Dare to Breathe Deep

January 19, 2007

Susan over at A Slice of Life, in this post, Double Dog Dared me to create a “theme” for the new year; something realistic and do-able, and better than a resolution. It sounded like a good idea; “choose a little theme and apply it to all aspects of my life.”

Great thought has been given to this topic. In fact I have thought about it so much that it is closer to February than December! Sometimes it happens that way. If I am not careful, I tend to musterbate and awfulize until things are deep, dark and gooey. When channeled in a positive way, some would call this “strategic thinking” and consider it a strength. For me this has to be a conscious effort and it starts by stopping long enough to breathe. Most times I can think my way out of the paper sack, as long as I stop and breathe.

So, it will be my theme for 2007 to go slow enough so I can see the abyss before I fall in; to stop short and Dare to Breathe Deep.

Here’s to mole hills, lemonade and glasses that are half full!
__________________________________________

In a Nutshell

A place set aside to answer
201 autobiographical questions

from a mother for her daughter.

This may take awhile…
join us if you like.

5. I remember getting in trouble with my parents on this occasion: I don’t remember getting in a whole lot of trouble, particularly with both of my parents at the same time. Most times when I got in trouble the punishment was self-imposed. Come to think of it, that is probably why I tend to over-analyze and beat myself up over things. Guilt is a very interesting thing. At any rate, this is another time when I got in trouble but nary a word was uttered by my parents.

Buffy was my friend during junior high. Our friendship only lasted a few short years. She grew up much faster than me. I wanted to be like her so badly. She lived across the street with her mom and three sisters, two older and one younger, and had a lot more freedom than I did. Among other things, her mom would let her walk to and from school. My mom said I had to ride the bus; come hell or high water. We had this discussion many times.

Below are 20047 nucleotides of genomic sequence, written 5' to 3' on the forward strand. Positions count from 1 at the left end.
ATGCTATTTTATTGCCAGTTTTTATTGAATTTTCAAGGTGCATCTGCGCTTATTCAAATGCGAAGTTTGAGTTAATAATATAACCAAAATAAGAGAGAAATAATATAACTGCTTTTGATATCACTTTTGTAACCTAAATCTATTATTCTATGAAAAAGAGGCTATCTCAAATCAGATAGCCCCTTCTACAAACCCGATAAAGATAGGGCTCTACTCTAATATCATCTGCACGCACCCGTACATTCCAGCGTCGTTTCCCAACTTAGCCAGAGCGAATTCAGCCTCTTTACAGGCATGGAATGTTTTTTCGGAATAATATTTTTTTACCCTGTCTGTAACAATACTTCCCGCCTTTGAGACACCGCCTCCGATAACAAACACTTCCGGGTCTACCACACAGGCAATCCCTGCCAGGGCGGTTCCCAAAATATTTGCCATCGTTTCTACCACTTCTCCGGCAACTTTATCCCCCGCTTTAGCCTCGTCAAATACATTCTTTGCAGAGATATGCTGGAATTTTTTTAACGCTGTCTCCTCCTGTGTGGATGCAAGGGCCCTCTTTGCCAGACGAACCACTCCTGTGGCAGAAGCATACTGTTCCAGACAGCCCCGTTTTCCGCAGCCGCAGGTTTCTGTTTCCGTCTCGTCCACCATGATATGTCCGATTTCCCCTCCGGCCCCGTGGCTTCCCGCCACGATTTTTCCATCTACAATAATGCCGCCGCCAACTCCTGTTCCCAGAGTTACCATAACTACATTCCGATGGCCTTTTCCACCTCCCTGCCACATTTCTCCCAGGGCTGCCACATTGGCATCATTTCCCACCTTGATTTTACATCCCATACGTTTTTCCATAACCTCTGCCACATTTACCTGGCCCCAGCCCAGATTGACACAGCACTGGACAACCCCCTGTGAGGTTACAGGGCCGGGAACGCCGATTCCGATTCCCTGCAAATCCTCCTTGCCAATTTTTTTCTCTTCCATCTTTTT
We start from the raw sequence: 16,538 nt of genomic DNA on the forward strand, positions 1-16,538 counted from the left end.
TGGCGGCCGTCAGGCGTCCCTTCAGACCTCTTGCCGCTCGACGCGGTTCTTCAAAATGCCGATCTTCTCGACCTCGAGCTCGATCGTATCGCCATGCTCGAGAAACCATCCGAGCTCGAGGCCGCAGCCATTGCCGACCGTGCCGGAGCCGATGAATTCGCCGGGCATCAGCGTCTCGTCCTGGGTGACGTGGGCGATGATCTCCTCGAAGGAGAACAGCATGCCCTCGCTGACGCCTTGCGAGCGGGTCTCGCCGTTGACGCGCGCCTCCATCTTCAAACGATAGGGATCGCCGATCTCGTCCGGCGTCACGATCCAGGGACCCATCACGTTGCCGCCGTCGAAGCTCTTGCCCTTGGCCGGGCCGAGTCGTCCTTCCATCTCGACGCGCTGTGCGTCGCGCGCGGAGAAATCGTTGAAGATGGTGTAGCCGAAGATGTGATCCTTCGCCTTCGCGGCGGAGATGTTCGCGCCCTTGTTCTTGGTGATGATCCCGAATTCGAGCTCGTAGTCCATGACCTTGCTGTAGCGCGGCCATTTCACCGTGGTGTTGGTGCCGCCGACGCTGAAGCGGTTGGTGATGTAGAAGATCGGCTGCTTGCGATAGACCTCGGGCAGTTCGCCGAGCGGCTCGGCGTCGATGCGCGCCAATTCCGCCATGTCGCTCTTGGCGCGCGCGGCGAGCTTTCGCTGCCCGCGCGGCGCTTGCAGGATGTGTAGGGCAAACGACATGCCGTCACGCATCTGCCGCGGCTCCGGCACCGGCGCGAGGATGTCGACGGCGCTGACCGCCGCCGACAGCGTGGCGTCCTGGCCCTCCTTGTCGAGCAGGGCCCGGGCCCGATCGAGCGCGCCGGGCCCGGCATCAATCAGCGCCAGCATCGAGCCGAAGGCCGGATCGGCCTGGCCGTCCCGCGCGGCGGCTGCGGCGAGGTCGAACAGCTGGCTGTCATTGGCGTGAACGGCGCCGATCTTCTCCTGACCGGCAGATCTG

One bright and sunny spring day I decided that I, too, would walk to school…even if it was by myself. I planned and plotted and made sure I had some fresh batteries for my transistor radio. Remember, times were much simpler back in the day. I left for the bus stop and kept right on walking. It was so cool. I had my tunes and I was walking to school; out of the subdivision, down Broadway, right on 73rd Avenue. Almost to Catherine Street, I felt the presence of a car coming from behind. No problemo. I would just move over a bit. There it was to my left and slightly behind me, just chugging along, not in any hurry to be on its way. Finally I stopped in my tracks and looked over my shoulder just in time to see my mom watching me through the passenger window as she drove right on by. I worried about it all day long, period after period, and all the way home on the bus. My mom gave me “the silent treatment” when I got home, which was far worse than anything she could have said or done, or anything I would have done to myself for that matter.

As I think back on some of the really stupid things I did growing up, I realize how fortunate I am to have come through unscathed. Often times I thought my parents had no clue, but now I wonder if they weren’t following behind me all the time, watching out the passenger side window.

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10 Responses to “Dare to Breathe Deep”

  1. Anonymous Says:

    It is important to slow down and and kind of take a step back every once in a while. And just let things sit for a minute.

  2. Tink Says:

    I self punished A LOT… My Mom was really good at guilt trips. It got to the point where expecting a guilt trip was no better or worse than actually getting one. I would feel and act as if I’d already gotten one.